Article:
wget https://byte-unixbench.googlecode.com/files/UnixBench5.1.3.tgz
tar zxvf UnixBench5.1.3.tgz
cd UnixBench
./Run

Phoronix Test Suite

The Phoronix Test Suite is the most comprehensive testing and benchmarking platform available that provides an extensible framework for which new tests can be easily added. The software is designed to effectively carry out both qualitative and quantitative benchmarks in a clean, reproducible, and easy-to-use manner.
The Phoronix Test Suite is based upon the extensive testing and internal tools developed by Phoronix.com since 2004 along with support from leading tier-one computer hardware and software vendors. This software is open-source and licensed under the GNU GPLv3.

DBench

PTS DBench

Apache Load Simulation

This is a test of ab, which is the Apache benchmark program. This test profile measures how many requests per second a given system can sustain when carrying out 700,000 requests with 100 requests being carried out concurrently.

PHP Interpreting

benchmark suite for PHP. It performs a large number of simple tests in order to bench various aspects of the PHP interpreter. PHPBench can be used to compare hardware, operating systems, PHP versions, PHP accelerators and caches, compiler options, etc.

Linux Kernel Compiling

From the <a href="http://www.phoronix-test-suite.com/" target="_blank">Phoronix Benchmark Test Suite</a>, this test times how long it takes to compile a Linux kernel. <br/><br/>Compiling transforms source code into an executable program. While comparing compilation speed can be a good indicator of CPU performance, compilation is important for test/dev environments as well. Specifically with Linux kernel compilation, we are looking at the time it takes to provision an server running a Linux OS, which is relevant to users running Linux-based workloads that scale out.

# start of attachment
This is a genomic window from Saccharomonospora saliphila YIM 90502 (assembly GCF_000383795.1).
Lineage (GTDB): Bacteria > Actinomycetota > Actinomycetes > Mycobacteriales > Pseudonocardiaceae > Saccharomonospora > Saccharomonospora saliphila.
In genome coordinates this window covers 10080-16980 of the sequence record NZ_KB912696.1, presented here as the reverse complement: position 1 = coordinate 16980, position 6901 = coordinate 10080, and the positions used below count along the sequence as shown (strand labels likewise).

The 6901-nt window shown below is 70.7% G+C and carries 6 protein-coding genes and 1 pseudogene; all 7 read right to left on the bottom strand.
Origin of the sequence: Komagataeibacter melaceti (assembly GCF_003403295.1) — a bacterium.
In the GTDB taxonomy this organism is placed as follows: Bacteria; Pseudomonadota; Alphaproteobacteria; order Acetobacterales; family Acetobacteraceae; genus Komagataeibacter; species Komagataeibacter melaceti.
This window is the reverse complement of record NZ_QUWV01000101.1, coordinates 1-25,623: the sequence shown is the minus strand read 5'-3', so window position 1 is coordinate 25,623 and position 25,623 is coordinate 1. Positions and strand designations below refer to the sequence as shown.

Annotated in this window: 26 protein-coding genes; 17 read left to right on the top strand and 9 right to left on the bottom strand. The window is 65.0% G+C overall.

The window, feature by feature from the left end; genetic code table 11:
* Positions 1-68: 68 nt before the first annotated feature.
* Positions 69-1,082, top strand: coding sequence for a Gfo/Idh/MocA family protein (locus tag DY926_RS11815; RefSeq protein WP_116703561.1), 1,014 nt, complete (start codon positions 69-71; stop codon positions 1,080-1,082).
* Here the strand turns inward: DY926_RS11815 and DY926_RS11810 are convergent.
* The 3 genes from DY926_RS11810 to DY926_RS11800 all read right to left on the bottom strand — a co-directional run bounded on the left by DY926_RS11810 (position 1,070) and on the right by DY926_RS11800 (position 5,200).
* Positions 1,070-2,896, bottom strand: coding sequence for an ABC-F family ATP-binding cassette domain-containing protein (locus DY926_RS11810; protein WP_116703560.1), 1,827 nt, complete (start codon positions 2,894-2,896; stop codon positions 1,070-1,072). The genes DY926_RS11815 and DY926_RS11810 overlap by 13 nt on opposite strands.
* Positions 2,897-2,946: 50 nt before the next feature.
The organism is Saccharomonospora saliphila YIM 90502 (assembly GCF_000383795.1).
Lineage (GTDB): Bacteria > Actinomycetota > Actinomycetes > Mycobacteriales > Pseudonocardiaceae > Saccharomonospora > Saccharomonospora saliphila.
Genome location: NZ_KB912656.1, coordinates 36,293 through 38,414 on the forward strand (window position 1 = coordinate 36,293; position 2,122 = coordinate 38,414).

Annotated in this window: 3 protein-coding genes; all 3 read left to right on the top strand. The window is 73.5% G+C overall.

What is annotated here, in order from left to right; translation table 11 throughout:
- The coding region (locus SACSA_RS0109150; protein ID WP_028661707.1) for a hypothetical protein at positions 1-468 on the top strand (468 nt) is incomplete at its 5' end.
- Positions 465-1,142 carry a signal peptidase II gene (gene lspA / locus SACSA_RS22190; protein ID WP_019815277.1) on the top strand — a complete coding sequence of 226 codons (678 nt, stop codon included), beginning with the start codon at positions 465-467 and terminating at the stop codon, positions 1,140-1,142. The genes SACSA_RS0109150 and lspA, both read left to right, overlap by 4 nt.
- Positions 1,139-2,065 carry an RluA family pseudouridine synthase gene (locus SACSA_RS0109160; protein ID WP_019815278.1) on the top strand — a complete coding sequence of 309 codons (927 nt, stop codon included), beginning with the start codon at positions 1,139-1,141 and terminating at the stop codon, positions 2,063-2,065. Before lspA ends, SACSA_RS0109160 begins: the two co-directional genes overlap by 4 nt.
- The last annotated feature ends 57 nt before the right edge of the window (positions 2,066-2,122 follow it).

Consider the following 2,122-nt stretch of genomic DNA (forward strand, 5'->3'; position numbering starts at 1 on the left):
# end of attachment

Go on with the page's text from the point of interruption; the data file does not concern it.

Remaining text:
File Compression

With p7zip’s integrated <a href="http://openbenchmarking.org/test/pts/compress-7zip" target="_blank">benchmark feature</a>, we test the performance of the virtual CPU by measuring the millions of instructions per second (MIPS) that it can handle when compressing a file.<br/><br/>To include a baseline for reference, a dedicated Intel Core i5, which was released in 2010, scored 10774 MIPS. Please note that Intel Core i5 is a quad-core processor, while the test results above are run on virtual machines with 2 virtual CPUs, and Amazon is 2 ECUs on 1 vCPU.<br/>

Audio Encoding (Single Core)

From the <a href="http://www.phoronix-test-suite.com/" target="_blank">Phoronix Benchmark Test Suite</a>, this test times how long it takes to encode a WAV file to MP3 format using LAME, an MP3 encoder. <br/><br/>This encoding test is single-threaded, indicating the CPU performance of a single core on each provider. To compare the performance difference between single-core and multi-core encoding of each provider, see results for CPU Test: Video Encoding.

Video Encoding

<B>Description</B><br/>By using the <a href="http://openbenchmarking.org/test/pts/x264" target="_blank">x264 Video Encoding</a> Test within the Phoronix Benchmark Suite, we can test the performance of the CPU through the compute-intensive task of converting video, and score the provider’s virtual CPU performance based on how many frames are converted per second, i.e., Frames Per Second (FPS). To compare the performance difference between single-core and multi-core encoding of each provider, see results for CPU Test: Audio Encoding.<br/><br/>Video input format: YUV4MPEG2 <br/>Video output format: H.264/MPEG-4 AVC format<br/><br/>To include a baseline for reference, a dedicated Intel Core i5, which was released in 2010, scored 103.3 FPS. Please note that Intel Core i5 is a quad-core processor, while the test results above are run on virtual machines with 2 virtual CPUs, and Amazon is 2 ECUs on 1 vCPU.<br/>

GnuPG encrypt 1GB

GnuPG 1GB File Encryption

OpenSSL 4096bit RSA

OpenSSL 4096-bit Performance (signing)

General RAM Performance

This benchmark tests the system memory (RAM) performance using RAMspeed SMP.

RAM Bandwidth

This benchmark tests the system memory (RAM) performance using STREAM.